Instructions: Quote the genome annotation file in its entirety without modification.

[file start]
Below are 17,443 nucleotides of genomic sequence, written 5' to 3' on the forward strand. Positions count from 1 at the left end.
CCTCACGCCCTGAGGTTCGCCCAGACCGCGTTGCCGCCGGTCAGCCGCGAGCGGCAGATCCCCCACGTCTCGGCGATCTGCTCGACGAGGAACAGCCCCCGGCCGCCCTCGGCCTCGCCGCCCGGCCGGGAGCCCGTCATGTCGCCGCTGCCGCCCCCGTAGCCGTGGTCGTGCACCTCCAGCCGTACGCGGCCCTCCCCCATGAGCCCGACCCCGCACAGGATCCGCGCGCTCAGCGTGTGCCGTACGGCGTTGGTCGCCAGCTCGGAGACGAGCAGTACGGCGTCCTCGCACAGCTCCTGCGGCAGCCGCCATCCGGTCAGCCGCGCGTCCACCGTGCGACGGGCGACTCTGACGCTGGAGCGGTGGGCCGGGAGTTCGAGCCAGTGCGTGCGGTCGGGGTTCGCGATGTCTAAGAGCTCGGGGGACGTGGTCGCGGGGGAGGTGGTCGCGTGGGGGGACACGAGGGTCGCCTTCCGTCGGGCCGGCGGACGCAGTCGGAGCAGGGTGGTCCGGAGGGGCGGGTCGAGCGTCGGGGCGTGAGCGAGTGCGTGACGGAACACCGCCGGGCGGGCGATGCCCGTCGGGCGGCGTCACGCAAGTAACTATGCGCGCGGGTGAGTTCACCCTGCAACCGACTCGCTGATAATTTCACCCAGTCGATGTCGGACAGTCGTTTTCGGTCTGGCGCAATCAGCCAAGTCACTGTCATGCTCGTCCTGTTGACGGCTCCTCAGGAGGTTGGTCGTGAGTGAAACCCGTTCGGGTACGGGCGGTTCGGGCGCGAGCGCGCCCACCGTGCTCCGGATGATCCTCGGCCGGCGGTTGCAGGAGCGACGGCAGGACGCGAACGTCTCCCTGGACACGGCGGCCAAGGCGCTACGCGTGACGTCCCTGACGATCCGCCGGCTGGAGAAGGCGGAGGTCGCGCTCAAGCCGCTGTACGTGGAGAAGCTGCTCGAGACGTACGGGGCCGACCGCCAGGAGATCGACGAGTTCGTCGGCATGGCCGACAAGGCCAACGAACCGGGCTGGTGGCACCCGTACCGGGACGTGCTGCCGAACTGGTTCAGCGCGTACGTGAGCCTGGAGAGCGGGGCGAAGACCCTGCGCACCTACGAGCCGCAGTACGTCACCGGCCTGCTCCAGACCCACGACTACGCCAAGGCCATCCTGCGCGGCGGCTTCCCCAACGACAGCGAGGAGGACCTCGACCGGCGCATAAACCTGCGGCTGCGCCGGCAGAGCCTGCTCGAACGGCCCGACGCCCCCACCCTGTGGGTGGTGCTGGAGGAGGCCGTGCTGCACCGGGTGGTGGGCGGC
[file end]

Below are 17,443 nucleotides of genomic sequence, written 5' to 3' on the forward strand. Positions count from 1 at the left end.
CCTCACGCCCTGAGGTTCGCCCAGACCGCGTTGCCGCCGGTCAGCCGCGAGCGGCAGATCCCCCACGTCTCGGCGATCTGCTCGACGAGGAACAGCCCCCGGCCGCCCTCGGCCTCGCCGCCCGGCCGGGAGCCCGTCATGTCGCCGCTGCCGCCCCCGTAGCCGTGGTCGTGCACCTCCAGCCGTACGCGGCCCTCCCCCATGAGCCCGACCCCGCACAGGATCCGCGCGCTCAGCGTGTGCCGTACGGCGTTGGTCGCCAGCTCGGAGACGAGCAGTACGGCGTCCTCGCACAGCTCCTGCGGCAGCCGCCATCCGGTCAGCCGCGCGTCCACCGTGCGACGGGCGACTCTGACGCTGGAGCGGTGGGCCGGGAGTTCGAGCCAGTGCGTGCGGTCGGGGTTCGCGATGTCTAAGAGCTCGGGGGACGTGGTCGCGGGGGAGGTGGTCGCGTGGGGGGACACGAGGGTCGCCTTCCGTCGGGCCGGCGGACGCAGTCGGAGCAGGGTGGTCCGGAGGGGCGGGTCGAGCGTCGGGGCGTGAGCGAGTGCGTGACGGAACACCGCCGGGCGGGCGATGCCCGTCGGGCGGCGTCACGCAAGTAACTATGCGCGCGGGTGAGTTCACCCTGCAACCGACTCGCTGATAATTTCACCCAGTCGATGTCGGACAGTCGTTTTCGGTCTGGCGCAATCAGCCAAGTCACTGTCATGCTCGTCCTGTTGACGGCTCCTCAGGAGGTTGGTCGTGAGTGAAACCCGTTCGGGTACGGGCGGTTCGGGCGCGAGCGCGCCCACCGTGCTCCGGATGATCCTCGGCCGGCGGTTGCAGGAGCGACGGCAGGACGCGAACGTCTCCCTGGACACGGCGGCCAAGGCGCTACGCGTGACGTCCCTGACGATCCGCCGGCTGGAGAAGGCGGAGGTCGCGCTCAAGCCGCTGTACGTGGAGAAGCTGCTCGAGACGTACGGGGCCGACCGCCAGGAGATCGACGAGTTCGTCGGCATGGCCGACAAGGCCAACGAACCGGGCTGGTGGCACCCGTACCGGGACGTGCTGCCGAACTGGTTCAGCGCGTACGTGAGCCTGGAGAGCGGGGCGAAGACCCTGCGCACCTACGAGCCGCAGTACGTCACCGGCCTGCTCCAGACCCACGACTACGCCAAGGCCATCCTGCGCGGCGGCTTCCCCAACGACAGCGAGGAGGACCTCGACCGGCGCATAAACCTGCGGCTGCGCCGGCAGAGCCTGCTCGAACGGCCCGACGCCCCCACCCTGTGGGTGGTGCTGGAGGAGGCCGTGCTGCACCGGGTGGTGGGCGGC